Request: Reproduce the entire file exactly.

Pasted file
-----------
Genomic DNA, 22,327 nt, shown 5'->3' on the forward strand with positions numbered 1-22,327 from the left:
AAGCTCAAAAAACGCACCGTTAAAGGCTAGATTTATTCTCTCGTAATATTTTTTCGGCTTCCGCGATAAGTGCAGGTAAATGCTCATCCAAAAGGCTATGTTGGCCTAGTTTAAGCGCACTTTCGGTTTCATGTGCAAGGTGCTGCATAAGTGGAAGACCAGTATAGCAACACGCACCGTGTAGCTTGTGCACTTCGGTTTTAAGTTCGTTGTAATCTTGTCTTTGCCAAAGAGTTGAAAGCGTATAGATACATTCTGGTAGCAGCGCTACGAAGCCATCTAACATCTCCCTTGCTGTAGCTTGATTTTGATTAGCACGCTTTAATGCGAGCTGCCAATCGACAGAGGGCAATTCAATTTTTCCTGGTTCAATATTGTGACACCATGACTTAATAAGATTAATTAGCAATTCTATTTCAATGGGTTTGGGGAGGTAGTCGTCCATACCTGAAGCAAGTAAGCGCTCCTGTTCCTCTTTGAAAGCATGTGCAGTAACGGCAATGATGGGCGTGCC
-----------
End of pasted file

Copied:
Genomic DNA, 22,327 nt, shown 5'->3' on the forward strand with positions numbered 1-22,327 from the left:
AAGCTCAAAAAACGCACCGTTAAAGGCTAGATTTATTCTCTCGTAATATTTTTTCGGCTTCCGCGATAAGTGCAGGTAAATGCTCATCCAAAAGGCTATGTTGGCCTAGTTTAAGCGCACTTTCGGTTTCATGTGCAAGGTGCTGCATAAGTGGAAGACCAGTATAGCAACACGCACCGTGTAGCTTGTGCACTTCGGTTTTAAGTTCGTTGTAATCTTGTCTTTGCCAAAGAGTTGAAAGCGTATAGATACATTCTGGTAGCAGCGCTACGAAGCCATCTAACATCTCCCTTGCTGTAGCTTGATTTTGATTAGCACGCTTTAATGCGAGCTGCCAATCGACAGAGGGCAATTCAATTTTTCCTGGTTCAATATTGTGACACCATGACTTAATAAGATTAATTAGCAATTCTATTTCAATGGGTTTGGGGAGGTAGTCGTCCATACCTGAAGCAAGTAAGCGCTCCTGTTCCTCTTTGAAAGCATGTGCAGTAACGGCAATGATGGGCGTGCC